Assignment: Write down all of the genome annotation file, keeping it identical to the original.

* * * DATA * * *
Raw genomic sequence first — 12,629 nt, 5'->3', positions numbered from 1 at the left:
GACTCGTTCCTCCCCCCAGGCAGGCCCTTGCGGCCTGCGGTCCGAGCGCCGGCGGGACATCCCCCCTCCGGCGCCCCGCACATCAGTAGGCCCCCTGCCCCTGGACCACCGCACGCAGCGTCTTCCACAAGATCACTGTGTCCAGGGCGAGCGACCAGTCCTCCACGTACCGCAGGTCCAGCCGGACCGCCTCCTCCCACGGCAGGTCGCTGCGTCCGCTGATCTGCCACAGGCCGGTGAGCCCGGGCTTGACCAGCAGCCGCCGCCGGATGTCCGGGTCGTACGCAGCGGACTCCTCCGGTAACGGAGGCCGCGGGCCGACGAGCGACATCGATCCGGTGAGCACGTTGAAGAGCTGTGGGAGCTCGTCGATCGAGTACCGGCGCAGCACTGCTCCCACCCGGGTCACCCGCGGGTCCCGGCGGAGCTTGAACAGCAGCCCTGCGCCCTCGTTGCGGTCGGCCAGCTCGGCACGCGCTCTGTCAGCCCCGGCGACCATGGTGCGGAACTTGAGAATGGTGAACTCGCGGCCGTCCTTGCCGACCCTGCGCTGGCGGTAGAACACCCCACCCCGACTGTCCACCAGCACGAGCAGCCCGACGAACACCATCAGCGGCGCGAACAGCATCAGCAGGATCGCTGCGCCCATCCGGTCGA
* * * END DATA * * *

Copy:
Raw genomic sequence first — 12,629 nt, 5'->3', positions numbered from 1 at the left:
GACTCGTTCCTCCCCCCAGGCAGGCCCTTGCGGCCTGCGGTCCGAGCGCCGGCGGGACATCCCCCCTCCGGCGCCCCGCACATCAGTAGGCCCCCTGCCCCTGGACCACCGCACGCAGCGTCTTCCACAAGATCACTGTGTCCAGGGCGAGCGACCAGTCCTCCACGTACCGCAGGTCCAGCCGGACCGCCTCCTCCCACGGCAGGTCGCTGCGTCCGCTGATCTGCCACAGGCCGGTGAGCCCGGGCTTGACCAGCAGCCGCCGCCGGATGTCCGGGTCGTACGCAGCGGACTCCTCCGGTAACGGAGGCCGCGGGCCGACGAGCGACATCGATCCGGTGAGCACGTTGAAGAGCTGTGGGAGCTCGTCGATCGAGTACCGGCGCAGCACTGCTCCCACCCGGGTCACCCGCGGGTCCCGGCGGAGCTTGAACAGCAGCCCTGCGCCCTCGTTGCGGTCGGCCAGCTCGGCACGCGCTCTGTCAGCCCCGGCGACCATGGTGCGGAACTTGAGAATGGTGAACTCGCGGCCGTCCTTGCCGACCCTGCGCTGGCGGTAGAACACCCCACCCCGACTGTCCACCAGCACGAGCAGCCCGACGAACACCATCAGCGGCGCGAACAGCATCAGCAGGATCGCTGCGCCCATCCGGTCGA